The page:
Teams of all sizes struggle with their processes at some point in their lifetime. If you’re a startup, one of the your advantages is how quickly you can move in a space where the big boys take a while. But what happens when your team is in transition mode and needs to keep scaling up as quickly as it did in the beginning? And how do you this in a design capacity?
At the best companies, "company culture" is more than just a buzzword. Here's how the most innovative companies make company culture real.
For a comprehensive look at company culture, read our guide Company Culture for Startups.
Productivity is everything at startups. And, with all the chaos that happens at startups (growth, hiring, legal – you name it), it’s easy to lose sight on tracking your productivity.
That’s where Markitors found themselves last year.
Markitors is a growing digital marketing agency in Scottsdale, Arizona with 3 full time employees and 15 small business clients. If you Google “digital marketing company”, Markitors usually appears on the first page of the search engine results. As a result, you’ll find a lot of the chaos at Markitors that you’d find in a typical startup. Onboarding new employees. Finding new office space. Delivering results for clients. Making sure deliverables are met. And, ensuring that the company is operating at max productivity to bring on employee #4.
When we first started I Done This, getting to know our customers was easy. We also didn’t have a ton of customers.
As our subscriber list grew, getting to know our new customers became challenging. But we didn’t want to give up the close relationships we were developing with our customers. Our customers’ insights have been super valuable. And frankly, we genuinely like our customers and love connecting with them in a casual environment.
I Done This users are now based all around the world—so when we travel, we jump at the chance to get to know local users and have started hosting customer meetups. We carefully plan each step of the way, so that we set ourselves up for success. And by success, we mean having great conversations, really connecting, and positioning ourselves to maintain new customer relationships in the future.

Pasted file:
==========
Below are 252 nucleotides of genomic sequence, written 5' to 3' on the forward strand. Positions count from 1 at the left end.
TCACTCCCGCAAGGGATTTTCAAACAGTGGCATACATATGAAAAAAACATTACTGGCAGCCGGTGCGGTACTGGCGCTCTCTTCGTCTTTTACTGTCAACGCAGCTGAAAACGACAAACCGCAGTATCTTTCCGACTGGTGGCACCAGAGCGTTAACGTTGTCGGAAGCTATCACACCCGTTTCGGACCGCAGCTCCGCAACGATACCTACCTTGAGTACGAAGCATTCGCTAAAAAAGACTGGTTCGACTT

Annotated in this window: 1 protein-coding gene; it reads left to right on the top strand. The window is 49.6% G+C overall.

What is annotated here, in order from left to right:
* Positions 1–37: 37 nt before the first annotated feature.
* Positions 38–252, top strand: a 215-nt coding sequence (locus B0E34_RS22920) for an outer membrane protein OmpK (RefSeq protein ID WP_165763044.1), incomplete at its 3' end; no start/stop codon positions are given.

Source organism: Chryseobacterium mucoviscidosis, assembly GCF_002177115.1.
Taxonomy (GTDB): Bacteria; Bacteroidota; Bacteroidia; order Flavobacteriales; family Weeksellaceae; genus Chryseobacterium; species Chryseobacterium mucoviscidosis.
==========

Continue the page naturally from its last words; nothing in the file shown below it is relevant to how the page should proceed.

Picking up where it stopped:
Here’s how we plan our meetups to grow our customer relationships.
Every remote worker I’ve seen stumble and fail over the last year has had one thing in common. They weren’t involved in the team culture.
I don’t just mean water cooler talk – culture includes almost everything aside from your actual output. The system you work by, the amount of meetings you have, the very structure of your teams is governed by your culture.
So when an employee doesn’t engage in culture it causes three things:
- A feeling of isolation
- A communication barrier
- A lack of motivation
- Lower productivity
However, when culture is done right, it powers motivation, encourages communication, and forms a solid, centralized base for your entire workforce to draw from.
Over the last year of remote work the practices I’ve seen benefit our team the most have been:
- Assigning mentors
- Hosting competitions
- Posing problems instead of solutions
- Centralizing information
- Documenting processes
- Giving structured freedom
Let’s dive right in!
A 2015 study at NYU Langone showed that when mice were given oxytocin—the hormone that enhances bonding—they started caring for other mices’ babies, as if they were their own. This behavior continued even after the mices’ oxytocin receptors were shut off.
Wouldn’t it be nice if you could give some to your manager?
It turns out oxytocin can actually teach us a lot about working together as a team and building great work relationships leading to more trust in the workplace. Here’s how it works.
People like to dismiss project management methodologies (PMM) as frivolous techniques that won’t really improve their business’s productivity. While they’re wrong on that account, they actually miss the point completely.
What people don’t realize is that PMMs are more than just process-improvement tools. Project management is really about changing attitudes to create a trusting, collaborative company culture. By adopting practices that encourage communication, unity, and openness, a company can instill positive values within itself and become a great place to work.